After ripping Kevin Ahrens last week, the former first-rounder got his act together with an 11-hit week, including a five-game multi-hit streak, though he still couldn’t slug his way out of a paper bag. At Las Vegas, Travis d’Arnaud has cooled off but Anthony Gose has been on fire at the plate and on the base paths.
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After discussing the Blue Jays’ crop of hitting prospects on Wednesday, we’ll tackle pitchers in today’s edition of Greetings From Dunedin.
Four of the organization’s most promising young arms continued to pitch in tandem at Class A Lansing, though one of the quartet was allowed to stretch his outing to a fourth inning last night. Further up the ladder, Toronto’s top picks in the 2009 and 2010 drafts continued to struggle—and not miss very many bats—at Double-A, and a 2010 supplemental first-rounder exited his most recent start after being hit on the hand with a line drive.
Greetings, once again, from Dunedin (Tampa, actually). You’ll probably notice that this week’s post is shorter than previous entries; that’s because I’ve decided to break up our coverage of Blue Jays hitting and pitching prospects over two posts each week. Today, we’ll talk about Jays hitting prospects, including two of the system’s premier talents finally getting their grooves back. Tomorrow, we’ll address all the latest happenings with Bluebird pitching prospects. So without further ado, let’s get started.
Posted by Bradley Ankrom under Aaron Sanchez, Adeiny Hechavarria, Drew Hutchison, Noah Syndergaard, Prospecting, Travis Snider on Apr 18, 2012
Welcome back to your weekly fix of Blue Jays prospecty goodness. I decided to try something new this week: if you scroll down to the end of this article, you’ll see organization leaders in several hitting and pitching categories (current through games of April 17). If you like seeing them every week, let me know. If enough people are interested in them, I’ll work on a better way of displaying the leaderboard tables.
Also, I would be remiss if I didn’t mention that you’re now able to follow the statistics of Toronto’s top 20 prospects (as ranked by Kevin Goldstein) over at Baseball Prospectus’ new Top 11 Prospects Tracker.
Posted by Bradley Ankrom under Aaron Sanchez, Adeiny Hechavarria, Greetings From Dunedin, Noah Syndergaard, Prospecting on Apr 11, 2012
Editorial Note: We’re pumped to bring you the first of a season’s full of weekly prospect-y dispatches from Dunedin, FL, home of the Jays’ FSL High-A affiliate, and some of their best prospects, courtesy of the awesome Bradley Ankrom (@BradleyAnkrom) of Baseball Prospectus. Awesomeness awaits!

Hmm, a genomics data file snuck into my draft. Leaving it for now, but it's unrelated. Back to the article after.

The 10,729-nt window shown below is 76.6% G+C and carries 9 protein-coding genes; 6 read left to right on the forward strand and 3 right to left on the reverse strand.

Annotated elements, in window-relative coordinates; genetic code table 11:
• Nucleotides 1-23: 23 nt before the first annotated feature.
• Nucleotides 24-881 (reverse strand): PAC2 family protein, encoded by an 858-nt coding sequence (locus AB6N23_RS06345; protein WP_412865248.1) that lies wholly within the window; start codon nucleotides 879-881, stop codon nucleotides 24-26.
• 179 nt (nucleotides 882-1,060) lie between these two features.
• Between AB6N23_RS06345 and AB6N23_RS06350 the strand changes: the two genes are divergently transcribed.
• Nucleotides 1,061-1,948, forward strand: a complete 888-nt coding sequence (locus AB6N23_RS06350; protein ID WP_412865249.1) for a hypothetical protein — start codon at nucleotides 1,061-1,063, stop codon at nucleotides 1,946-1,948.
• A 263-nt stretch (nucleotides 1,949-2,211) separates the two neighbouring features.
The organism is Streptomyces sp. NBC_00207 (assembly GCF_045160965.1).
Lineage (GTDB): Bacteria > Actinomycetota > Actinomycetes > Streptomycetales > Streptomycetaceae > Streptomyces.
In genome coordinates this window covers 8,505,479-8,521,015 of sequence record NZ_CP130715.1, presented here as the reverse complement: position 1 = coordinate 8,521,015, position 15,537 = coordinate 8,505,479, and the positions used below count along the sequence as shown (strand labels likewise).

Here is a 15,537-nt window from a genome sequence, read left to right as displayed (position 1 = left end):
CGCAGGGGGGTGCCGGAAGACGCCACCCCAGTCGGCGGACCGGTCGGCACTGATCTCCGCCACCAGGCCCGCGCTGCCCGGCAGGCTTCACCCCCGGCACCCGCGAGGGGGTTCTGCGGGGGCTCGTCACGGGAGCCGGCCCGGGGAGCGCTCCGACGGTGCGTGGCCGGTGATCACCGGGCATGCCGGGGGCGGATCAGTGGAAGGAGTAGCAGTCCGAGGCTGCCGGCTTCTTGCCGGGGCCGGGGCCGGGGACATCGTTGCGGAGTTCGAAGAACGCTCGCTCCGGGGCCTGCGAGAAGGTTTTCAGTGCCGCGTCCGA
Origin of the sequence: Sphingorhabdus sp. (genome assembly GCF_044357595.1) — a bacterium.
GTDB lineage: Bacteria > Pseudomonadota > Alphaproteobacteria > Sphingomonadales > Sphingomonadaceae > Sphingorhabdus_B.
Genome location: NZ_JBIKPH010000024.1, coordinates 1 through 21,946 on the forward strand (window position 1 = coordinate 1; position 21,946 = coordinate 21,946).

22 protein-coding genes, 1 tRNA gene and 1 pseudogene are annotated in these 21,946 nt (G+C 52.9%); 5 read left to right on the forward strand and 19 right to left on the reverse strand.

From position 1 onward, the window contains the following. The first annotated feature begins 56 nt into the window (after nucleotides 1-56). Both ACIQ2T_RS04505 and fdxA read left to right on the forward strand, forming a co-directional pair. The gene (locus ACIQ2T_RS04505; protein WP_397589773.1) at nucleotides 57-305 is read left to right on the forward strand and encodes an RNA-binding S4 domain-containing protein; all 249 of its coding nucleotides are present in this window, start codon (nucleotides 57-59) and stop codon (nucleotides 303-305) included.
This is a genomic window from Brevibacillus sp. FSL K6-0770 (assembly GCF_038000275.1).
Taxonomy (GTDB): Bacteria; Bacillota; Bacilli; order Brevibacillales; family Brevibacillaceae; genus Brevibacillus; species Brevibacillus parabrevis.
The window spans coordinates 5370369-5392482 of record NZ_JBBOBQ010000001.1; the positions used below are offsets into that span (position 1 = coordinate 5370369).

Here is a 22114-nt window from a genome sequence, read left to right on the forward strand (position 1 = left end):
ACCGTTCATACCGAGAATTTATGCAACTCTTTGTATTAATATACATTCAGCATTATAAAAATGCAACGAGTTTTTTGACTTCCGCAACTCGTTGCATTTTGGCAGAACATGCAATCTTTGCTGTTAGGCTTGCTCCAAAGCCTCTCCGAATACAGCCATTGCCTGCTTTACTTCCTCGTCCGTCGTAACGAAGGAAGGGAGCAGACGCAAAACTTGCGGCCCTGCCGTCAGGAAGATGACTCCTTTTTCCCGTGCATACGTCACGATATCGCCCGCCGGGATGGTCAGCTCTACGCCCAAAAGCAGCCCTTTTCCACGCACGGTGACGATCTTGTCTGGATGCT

It’s an exciting time to be a Toronto Blue Jays fan. Despite their competing in baseball’s toughest division, many pundits have embraced Canada’s Team as their “dark horse” or “sleeper” or “ballsy pick” of 2012, and for good reason. The Blue Jays scored the sixth-most runs in all of baseball last year, and project to do even more damage with third baseman Brett Lawrie in the lineup all year. Rotation anchor Ricky Romero has established himself as one of the league’s best starting pitchers, earning AL Cy Young votes for the first time in his career after going 15-11 with a 2.92 ERA and 178 strikeouts last year.
The big-league roster is undoubtedly shaping up nicely, but it’s what Alex Anthopoulos & Co. have done on the farm that should tickle Jays fans about the future. In his annual review of organization depth, Baseball Prospectus’ Kevin Goldstein ranked the Blue Jays 20th, 24th, 10th, and 22nd between 2007-10. A bumper draft in 2010 revitalized the farm system, and players taken that year account for nearly one-third of the team’s top 30 prospects listed below and, more importantly, five of the top 11. In his first winter as Blue Jays general manager, Anthopoulos traded franchise icon Roy Halladay to Philadelphia in a deal that netted the organization’s current top prospect, catcher Travis d’Arnaud, as well as right-hander Kyle Drabek and outfielder Michael Taylor, who was flipped to Oakland for Brett Wallace, who was subsequently traded to Houston for Anthony Gose, Toronto’s third-best prospect.